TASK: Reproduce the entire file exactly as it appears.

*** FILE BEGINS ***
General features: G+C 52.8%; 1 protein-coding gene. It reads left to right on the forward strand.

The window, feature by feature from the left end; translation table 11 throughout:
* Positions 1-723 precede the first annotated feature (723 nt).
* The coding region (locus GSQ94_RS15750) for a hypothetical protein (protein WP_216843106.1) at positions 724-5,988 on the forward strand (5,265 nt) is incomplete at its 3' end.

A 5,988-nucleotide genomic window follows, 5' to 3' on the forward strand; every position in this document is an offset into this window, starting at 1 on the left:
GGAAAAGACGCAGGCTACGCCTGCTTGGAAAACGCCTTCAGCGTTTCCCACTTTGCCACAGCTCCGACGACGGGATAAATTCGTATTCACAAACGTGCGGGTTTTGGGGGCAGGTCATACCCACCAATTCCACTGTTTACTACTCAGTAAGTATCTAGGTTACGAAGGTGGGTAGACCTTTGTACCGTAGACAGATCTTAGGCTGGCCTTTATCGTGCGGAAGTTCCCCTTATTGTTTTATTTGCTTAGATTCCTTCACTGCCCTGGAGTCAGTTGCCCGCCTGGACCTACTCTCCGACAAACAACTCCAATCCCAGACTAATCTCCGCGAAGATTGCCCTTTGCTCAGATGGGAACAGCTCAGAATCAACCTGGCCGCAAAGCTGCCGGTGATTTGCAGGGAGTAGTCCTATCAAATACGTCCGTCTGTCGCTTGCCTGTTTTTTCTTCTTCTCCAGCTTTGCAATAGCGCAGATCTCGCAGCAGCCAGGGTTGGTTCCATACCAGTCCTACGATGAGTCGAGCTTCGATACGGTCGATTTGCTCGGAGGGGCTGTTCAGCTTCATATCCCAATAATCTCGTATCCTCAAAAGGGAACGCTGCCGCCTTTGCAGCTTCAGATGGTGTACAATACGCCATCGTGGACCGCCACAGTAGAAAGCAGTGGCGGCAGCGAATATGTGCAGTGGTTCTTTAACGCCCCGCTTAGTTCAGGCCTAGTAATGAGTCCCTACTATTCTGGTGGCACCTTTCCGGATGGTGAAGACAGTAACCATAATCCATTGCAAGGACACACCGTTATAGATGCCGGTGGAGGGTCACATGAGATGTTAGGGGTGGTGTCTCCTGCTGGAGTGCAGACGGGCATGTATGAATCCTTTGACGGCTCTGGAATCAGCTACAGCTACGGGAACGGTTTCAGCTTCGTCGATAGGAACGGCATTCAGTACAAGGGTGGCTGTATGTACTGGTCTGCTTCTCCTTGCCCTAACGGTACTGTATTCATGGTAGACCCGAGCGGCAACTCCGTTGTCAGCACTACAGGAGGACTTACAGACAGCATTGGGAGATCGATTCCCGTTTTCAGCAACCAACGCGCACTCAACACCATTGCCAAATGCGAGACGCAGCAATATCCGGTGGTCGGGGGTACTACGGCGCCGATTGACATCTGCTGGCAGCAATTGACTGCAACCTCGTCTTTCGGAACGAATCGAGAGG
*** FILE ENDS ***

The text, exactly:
General features: G+C 52.8%; 1 protein-coding gene. It reads left to right on the forward strand.

The window, feature by feature from the left end; translation table 11 throughout:
* Positions 1-723 precede the first annotated feature (723 nt).
* The coding region (locus GSQ94_RS15750) for a hypothetical protein (protein WP_216843106.1) at positions 724-5,988 on the forward strand (5,265 nt) is incomplete at its 3' end.

A 5,988-nucleotide genomic window follows, 5' to 3' on the forward strand; every position in this document is an offset into this window, starting at 1 on the left:
GGAAAAGACGCAGGCTACGCCTGCTTGGAAAACGCCTTCAGCGTTTCCCACTTTGCCACAGCTCCGACGACGGGATAAATTCGTATTCACAAACGTGCGGGTTTTGGGGGCAGGTCATACCCACCAATTCCACTGTTTACTACTCAGTAAGTATCTAGGTTACGAAGGTGGGTAGACCTTTGTACCGTAGACAGATCTTAGGCTGGCCTTTATCGTGCGGAAGTTCCCCTTATTGTTTTATTTGCTTAGATTCCTTCACTGCCCTGGAGTCAGTTGCCCGCCTGGACCTACTCTCCGACAAACAACTCCAATCCCAGACTAATCTCCGCGAAGATTGCCCTTTGCTCAGATGGGAACAGCTCAGAATCAACCTGGCCGCAAAGCTGCCGGTGATTTGCAGGGAGTAGTCCTATCAAATACGTCCGTCTGTCGCTTGCCTGTTTTTTCTTCTTCTCCAGCTTTGCAATAGCGCAGATCTCGCAGCAGCCAGGGTTGGTTCCATACCAGTCCTACGATGAGTCGAGCTTCGATACGGTCGATTTGCTCGGAGGGGCTGTTCAGCTTCATATCCCAATAATCTCGTATCCTCAAAAGGGAACGCTGCCGCCTTTGCAGCTTCAGATGGTGTACAATACGCCATCGTGGACCGCCACAGTAGAAAGCAGTGGCGGCAGCGAATATGTGCAGTGGTTCTTTAACGCCCCGCTTAGTTCAGGCCTAGTAATGAGTCCCTACTATTCTGGTGGCACCTTTCCGGATGGTGAAGACAGTAACCATAATCCATTGCAAGGACACACCGTTATAGATGCCGGTGGAGGGTCACATGAGATGTTAGGGGTGGTGTCTCCTGCTGGAGTGCAGACGGGCATGTATGAATCCTTTGACGGCTCTGGAATCAGCTACAGCTACGGGAACGGTTTCAGCTTCGTCGATAGGAACGGCATTCAGTACAAGGGTGGCTGTATGTACTGGTCTGCTTCTCCTTGCCCTAACGGTACTGTATTCATGGTAGACCCGAGCGGCAACTCCGTTGTCAGCACTACAGGAGGACTTACAGACAGCATTGGGAGATCGATTCCCGTTTTCAGCAACCAACGCGCACTCAACACCATTGCCAAATGCGAGACGCAGCAATATCCGGTGGTCGGGGGTACTACGGCGCCGATTGACATCTGCTGGCAGCAATTGACTGCAACCTCGTCTTTCGGAACGAATCGAGAGG